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Elementary School's Most Wanted

A Memoir

I wasn't a problematic kid. I didn't talk back to my teachers. I didn't vandalize the school on weekends. But I also wasn't a prodigy. I'm not “gifted.” I was pretty much your average kid with average grades. Except I had a pathetic quota of friends and I had a tough time communicating with new people. But I was still an angelic child, until one afternoon in second grade, when I became a juvenile delinquent. One day, we had show and tell and someone brought in a Do It Yourself – Diary Of a Wimpy Kid book. My small, underdeveloped, seven year old brain decided that I craved it. I “couldn't live without it.” Except, I didn't want to just have my parents purchase me my own, like anyone else with common sense would do. I desired his, no exceptions.

“Kids! Everybody! Come line up!” My teacher announced at the entrance of the classroom. It was the end of the day when we were performing our quotidian ritual of lining up like soldiers at the door. To my luck, where I was positioned to line up was near the throne of the boy who possessed the sacred book. I approached the folder attached the back of the small chair and used my poster board like a shield to block the folder from everyone's eyesight. I then swiped the book like Swiper from Dora The Explorer. I completed my mission. I was now a felon. I broke the law. Victorious, I happily skipped out of the room. I hopped on the bus and I once again used to poster board to block the original owner from seeing that I held his book, while sitting next to my best friend at the time. She wondered what I was doing. Why would I have to hide it if I did nothing wrong? I told her he was jealous of me having the, “same” book, and I didn't want him to see. I felt bad for lying, but I didn’t want to get caught.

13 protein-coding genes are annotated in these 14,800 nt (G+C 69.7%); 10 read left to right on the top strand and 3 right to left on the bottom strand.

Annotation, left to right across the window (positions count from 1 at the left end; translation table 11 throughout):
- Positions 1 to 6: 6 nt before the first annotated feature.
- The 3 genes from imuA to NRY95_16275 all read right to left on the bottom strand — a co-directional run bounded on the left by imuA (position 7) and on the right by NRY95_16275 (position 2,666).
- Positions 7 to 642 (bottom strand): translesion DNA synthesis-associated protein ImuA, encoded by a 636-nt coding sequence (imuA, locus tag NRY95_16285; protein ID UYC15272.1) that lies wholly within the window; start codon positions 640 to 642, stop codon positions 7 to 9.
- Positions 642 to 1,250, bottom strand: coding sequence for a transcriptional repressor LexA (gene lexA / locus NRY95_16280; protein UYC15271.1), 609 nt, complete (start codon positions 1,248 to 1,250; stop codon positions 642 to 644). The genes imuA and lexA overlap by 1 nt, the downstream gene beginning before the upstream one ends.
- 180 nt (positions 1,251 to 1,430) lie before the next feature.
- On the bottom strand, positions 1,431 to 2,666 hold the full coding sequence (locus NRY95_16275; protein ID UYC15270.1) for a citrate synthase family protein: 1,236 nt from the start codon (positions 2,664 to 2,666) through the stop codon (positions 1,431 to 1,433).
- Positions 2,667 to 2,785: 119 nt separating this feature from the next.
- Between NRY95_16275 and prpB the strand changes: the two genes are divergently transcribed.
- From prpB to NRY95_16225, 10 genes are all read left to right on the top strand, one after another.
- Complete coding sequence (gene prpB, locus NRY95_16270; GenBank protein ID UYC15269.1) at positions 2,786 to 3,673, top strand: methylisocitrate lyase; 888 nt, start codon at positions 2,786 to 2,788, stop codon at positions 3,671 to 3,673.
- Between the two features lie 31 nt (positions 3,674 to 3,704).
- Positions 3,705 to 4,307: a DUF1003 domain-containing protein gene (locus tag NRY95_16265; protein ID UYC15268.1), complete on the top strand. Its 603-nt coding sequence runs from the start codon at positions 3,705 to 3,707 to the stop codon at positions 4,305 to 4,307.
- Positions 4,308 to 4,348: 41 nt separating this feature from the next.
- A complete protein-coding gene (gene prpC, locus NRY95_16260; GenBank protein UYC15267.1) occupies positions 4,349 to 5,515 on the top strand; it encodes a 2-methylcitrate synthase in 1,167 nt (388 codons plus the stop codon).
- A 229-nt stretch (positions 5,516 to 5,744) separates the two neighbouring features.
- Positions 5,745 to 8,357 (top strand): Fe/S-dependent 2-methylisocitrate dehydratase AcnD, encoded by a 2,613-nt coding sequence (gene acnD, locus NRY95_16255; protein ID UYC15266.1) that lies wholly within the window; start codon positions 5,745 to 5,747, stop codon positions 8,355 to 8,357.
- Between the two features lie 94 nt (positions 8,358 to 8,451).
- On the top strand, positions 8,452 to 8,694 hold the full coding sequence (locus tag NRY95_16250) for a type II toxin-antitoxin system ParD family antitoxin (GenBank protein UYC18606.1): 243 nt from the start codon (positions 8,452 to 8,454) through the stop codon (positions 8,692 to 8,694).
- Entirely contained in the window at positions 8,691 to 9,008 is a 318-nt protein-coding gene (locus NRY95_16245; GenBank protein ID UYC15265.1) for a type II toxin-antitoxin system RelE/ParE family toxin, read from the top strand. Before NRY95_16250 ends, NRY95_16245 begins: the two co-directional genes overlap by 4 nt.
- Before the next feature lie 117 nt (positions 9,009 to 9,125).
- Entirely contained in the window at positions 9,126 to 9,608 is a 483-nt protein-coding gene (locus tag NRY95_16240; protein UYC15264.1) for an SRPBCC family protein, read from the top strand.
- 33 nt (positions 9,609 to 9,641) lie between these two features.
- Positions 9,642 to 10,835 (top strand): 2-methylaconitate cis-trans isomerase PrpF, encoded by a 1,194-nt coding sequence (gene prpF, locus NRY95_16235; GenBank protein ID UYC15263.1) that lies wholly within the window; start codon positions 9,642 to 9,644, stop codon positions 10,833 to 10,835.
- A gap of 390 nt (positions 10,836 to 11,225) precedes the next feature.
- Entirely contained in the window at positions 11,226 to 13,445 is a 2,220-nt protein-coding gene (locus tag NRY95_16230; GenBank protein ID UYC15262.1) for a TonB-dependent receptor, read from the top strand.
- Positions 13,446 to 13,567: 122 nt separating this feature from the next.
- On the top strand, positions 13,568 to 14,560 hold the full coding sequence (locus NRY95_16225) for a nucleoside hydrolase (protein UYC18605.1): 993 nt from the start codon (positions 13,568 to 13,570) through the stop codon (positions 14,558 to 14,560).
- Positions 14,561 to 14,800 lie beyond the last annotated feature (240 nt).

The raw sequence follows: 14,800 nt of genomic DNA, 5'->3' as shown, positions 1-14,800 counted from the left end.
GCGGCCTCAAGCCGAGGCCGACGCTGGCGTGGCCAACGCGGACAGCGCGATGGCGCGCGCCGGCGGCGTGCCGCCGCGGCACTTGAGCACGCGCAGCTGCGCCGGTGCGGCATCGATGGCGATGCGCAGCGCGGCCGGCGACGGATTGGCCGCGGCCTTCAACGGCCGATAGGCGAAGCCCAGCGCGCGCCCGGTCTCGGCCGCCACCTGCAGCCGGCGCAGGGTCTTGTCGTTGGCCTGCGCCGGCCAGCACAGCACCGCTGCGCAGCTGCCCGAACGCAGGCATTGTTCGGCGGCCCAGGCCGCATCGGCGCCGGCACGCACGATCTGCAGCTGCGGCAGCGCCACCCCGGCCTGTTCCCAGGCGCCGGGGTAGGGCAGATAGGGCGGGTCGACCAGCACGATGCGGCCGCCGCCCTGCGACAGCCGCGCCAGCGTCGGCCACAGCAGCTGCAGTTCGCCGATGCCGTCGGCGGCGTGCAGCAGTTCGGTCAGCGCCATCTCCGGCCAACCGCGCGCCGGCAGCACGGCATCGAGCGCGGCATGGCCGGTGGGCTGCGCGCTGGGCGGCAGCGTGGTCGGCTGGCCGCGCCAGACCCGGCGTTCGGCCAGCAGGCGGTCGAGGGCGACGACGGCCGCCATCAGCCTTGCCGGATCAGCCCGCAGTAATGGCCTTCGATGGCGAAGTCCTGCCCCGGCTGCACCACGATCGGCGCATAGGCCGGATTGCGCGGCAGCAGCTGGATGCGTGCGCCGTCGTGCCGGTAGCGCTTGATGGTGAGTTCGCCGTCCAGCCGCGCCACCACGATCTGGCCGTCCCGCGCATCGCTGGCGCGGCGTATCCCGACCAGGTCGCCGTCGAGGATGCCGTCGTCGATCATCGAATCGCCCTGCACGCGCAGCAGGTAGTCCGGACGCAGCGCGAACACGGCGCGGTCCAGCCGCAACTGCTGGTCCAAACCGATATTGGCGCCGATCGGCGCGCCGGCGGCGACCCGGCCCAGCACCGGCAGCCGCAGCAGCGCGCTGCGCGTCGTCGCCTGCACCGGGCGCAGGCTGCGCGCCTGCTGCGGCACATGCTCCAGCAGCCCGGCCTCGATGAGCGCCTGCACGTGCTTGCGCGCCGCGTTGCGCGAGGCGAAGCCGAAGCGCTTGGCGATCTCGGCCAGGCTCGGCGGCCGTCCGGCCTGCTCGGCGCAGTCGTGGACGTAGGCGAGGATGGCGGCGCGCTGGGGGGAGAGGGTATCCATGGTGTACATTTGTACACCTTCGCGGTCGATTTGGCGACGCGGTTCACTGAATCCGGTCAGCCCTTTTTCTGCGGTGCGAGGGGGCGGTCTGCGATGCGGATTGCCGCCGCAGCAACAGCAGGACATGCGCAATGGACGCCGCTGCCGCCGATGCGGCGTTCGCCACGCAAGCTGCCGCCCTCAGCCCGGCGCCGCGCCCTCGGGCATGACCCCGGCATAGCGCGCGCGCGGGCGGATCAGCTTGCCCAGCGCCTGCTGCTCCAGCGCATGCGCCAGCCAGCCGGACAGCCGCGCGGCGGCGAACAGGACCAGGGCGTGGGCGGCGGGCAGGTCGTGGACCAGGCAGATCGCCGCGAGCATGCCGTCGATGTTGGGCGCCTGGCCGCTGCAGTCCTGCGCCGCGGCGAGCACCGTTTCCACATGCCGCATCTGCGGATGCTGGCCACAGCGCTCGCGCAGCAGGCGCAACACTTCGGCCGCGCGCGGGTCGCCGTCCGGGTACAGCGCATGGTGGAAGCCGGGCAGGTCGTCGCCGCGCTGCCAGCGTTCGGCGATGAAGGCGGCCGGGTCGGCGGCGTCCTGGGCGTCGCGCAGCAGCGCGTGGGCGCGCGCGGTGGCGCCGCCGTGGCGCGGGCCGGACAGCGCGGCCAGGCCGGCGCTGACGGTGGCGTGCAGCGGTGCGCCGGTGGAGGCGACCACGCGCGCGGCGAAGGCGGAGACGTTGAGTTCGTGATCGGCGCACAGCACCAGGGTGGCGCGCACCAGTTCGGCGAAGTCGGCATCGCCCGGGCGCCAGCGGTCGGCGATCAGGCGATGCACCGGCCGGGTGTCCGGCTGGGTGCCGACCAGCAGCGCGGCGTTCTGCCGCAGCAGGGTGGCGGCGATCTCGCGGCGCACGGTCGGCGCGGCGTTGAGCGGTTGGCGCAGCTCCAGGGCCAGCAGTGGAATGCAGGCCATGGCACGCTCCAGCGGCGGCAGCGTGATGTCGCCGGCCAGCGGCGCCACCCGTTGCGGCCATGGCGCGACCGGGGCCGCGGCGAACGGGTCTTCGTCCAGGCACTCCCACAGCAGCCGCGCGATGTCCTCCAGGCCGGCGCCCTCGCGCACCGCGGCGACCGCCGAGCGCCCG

Trotting home from the bus stop, I recall telling my mom all about how I “discovered the book underneath my brother's bed,” and decided to use it as my own. I'm surprised she didn't question why I would be under my brother's bed in the first place. My mother, realizing that she did not buy my brother this book and has never seen this book in her entire life, looked inside the book. Because that's just the smart person that she is. Upon browsing the pages of the book, she discovered not only this boy's phone number, but his parents', too. She rang up his parents, and they came over. Shaking vigorously, while drenched in tears, I was forced to withdraw the book myself and apologize for what I did. My father was not pleased when he found out. He demanded that I never address him as ‘dad’ ever again. I remember the disappointment that was projected on his drained face. Wrinkles prominent in the corners of his eyes and little beads of sweat gathering up on his forehead from yelling. I had let him down. Luckily for me, it only lasted less than a month, when he eventually forgot. Most people might think of his punishment as being too harsh for such a young child, but it was the only way that I would learn. Knowing who I am, just giving me a stern talking to wouldn't have done the job.

Your actions have consequences. Unfortunately, I didn't know that prior to this occasion. I stole and I got punished, exactly the way it should be. But I don't regret what I did. Everything that happened shaped me into the person I am currently, and hopefully will continue to be in the future. And I am eternally grateful that I was forgiven. Even though I didn't go to juvie, I still felt like I did time. No more delinquency for me. I will never do this again. 

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Elementary School's Most Wanted
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